This poem was written for the First Principle Project led by LoraKim Joyner. We’ve come together in words and in discussion questions to look at our First Principle, which is “The inherent worth and dignity of every person.”
In the inner city, the concrete jungle,
we are animals inside a cage surrounded
by hate and rage. We are engaged in
activities that call for peace, unity, civility.
The concrete jungle adjusts to
whoever is in office. I many ways,
it is just us. No real justice.
As a person of color in the concrete jungle
I am concerned about my sisters, my brothers.
My hermanas and my hombres just the same,
because the concrete jungle has us singing
a collective blues, feeling the same pain.
As we harmonize, there’s a jungle
with wildlife we are not connected to.
About this disconnection what should
I say we leave our lairs to go outside
and breathe deeply fresh air. Say a
universal prayer that recognizes
our collective worth and dignity. Under
our glorious sun that’s how it should be.
As the reflection in the mirror looks back
at me, I contemplate Black Lives Matter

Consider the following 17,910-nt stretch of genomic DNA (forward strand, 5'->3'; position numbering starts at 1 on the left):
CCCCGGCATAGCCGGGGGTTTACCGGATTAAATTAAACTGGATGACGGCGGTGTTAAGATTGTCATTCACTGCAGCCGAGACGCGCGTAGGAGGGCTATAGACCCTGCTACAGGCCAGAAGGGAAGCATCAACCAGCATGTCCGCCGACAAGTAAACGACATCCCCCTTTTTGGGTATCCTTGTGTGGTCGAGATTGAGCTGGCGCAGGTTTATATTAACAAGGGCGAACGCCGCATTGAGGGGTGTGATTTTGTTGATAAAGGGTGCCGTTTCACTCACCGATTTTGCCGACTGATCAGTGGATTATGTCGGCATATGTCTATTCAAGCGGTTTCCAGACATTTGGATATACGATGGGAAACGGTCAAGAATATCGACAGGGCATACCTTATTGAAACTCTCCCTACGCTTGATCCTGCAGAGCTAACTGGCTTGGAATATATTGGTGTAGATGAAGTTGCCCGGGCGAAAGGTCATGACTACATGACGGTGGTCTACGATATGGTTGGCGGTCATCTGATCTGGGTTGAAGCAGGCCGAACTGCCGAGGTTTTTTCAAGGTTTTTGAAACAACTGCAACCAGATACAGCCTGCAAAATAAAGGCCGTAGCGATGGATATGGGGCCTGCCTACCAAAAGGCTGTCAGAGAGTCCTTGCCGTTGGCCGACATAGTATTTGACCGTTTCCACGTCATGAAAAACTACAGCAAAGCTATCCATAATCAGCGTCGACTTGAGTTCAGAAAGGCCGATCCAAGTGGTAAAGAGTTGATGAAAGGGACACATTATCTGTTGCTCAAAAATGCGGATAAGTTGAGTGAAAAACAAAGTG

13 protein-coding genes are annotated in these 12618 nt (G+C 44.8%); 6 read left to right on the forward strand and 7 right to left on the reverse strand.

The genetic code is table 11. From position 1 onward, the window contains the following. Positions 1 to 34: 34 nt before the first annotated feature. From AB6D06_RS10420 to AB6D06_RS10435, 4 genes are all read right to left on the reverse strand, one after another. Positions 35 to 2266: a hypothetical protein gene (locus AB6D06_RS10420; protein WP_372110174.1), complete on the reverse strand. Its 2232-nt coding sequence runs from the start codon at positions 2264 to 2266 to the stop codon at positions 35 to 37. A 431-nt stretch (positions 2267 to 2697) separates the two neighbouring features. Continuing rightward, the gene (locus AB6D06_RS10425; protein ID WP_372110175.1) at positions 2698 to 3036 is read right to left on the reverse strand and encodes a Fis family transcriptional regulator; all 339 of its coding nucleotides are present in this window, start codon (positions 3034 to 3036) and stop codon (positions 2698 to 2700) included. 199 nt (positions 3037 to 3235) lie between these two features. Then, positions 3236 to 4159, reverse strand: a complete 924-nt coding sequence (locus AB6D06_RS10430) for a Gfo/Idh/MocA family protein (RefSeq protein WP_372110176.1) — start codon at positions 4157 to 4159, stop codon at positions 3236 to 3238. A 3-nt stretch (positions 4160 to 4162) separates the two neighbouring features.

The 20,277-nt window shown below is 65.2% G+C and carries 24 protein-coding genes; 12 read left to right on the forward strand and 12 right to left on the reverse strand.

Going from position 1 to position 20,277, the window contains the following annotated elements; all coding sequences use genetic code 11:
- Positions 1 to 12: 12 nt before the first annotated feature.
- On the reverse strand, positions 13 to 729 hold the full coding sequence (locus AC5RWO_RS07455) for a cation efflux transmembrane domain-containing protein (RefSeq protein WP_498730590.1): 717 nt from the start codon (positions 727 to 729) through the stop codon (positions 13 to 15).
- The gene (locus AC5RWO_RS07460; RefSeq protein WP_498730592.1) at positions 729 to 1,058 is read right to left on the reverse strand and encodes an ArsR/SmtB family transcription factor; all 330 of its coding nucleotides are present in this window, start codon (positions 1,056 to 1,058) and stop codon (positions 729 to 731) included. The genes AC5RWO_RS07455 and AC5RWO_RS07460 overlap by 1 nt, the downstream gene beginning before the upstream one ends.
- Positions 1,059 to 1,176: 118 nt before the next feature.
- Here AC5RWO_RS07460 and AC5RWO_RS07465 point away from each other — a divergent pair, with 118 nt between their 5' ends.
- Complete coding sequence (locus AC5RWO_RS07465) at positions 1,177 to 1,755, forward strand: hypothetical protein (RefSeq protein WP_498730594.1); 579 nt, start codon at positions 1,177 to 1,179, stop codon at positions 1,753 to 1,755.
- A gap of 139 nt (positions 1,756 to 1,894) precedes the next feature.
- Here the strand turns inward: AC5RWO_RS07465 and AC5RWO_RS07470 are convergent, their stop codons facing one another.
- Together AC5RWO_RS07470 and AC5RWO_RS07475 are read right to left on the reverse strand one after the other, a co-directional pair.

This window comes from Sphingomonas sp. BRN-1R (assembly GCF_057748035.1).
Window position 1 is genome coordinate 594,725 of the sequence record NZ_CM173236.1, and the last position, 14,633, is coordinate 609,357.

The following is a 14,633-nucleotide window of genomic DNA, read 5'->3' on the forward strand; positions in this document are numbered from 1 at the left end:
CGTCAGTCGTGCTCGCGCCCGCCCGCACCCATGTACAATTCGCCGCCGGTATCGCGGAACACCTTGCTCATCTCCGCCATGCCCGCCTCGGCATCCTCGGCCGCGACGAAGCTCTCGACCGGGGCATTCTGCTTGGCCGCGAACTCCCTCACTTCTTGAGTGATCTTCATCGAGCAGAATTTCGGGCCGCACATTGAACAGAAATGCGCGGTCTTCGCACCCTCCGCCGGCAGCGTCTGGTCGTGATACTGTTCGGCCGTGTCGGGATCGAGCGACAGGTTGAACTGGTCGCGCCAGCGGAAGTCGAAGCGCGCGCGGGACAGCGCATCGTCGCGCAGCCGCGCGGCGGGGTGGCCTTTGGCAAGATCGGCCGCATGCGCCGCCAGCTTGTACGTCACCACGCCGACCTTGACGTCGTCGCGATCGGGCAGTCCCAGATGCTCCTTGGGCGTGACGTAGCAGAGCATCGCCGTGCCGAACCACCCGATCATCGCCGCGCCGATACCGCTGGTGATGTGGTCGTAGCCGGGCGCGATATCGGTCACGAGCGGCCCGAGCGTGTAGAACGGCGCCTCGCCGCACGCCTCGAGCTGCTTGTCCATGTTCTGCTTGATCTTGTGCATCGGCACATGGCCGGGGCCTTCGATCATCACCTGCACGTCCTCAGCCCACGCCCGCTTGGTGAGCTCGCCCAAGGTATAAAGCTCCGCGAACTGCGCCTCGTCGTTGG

and the plight to include other beings.
Possibly creating new language in complex
times when people of color find our voices
still not being heard.
The animals, our relatives, have feelings
too. A polluted and warming planet they share
with us. Imagine what they’re thinking
as we lose Gaia’s trust.
How do we take care of the oppressed
and protect the animals in their habitats?
The climate is changing fast so we need
to organize, react. We need to create
policies and solutions that benefit people
and our fellow beings.
How about conversations that leads
to Unitarian Universalist legislation
that honors every being without creating
a segregation of life? I think we have it in
us if we crafted it right.
© Christopher D. Sims
February 4, 2017
Find more here about the First Principle Project and what is being proposed: http://www.firstprincipleproject.org/.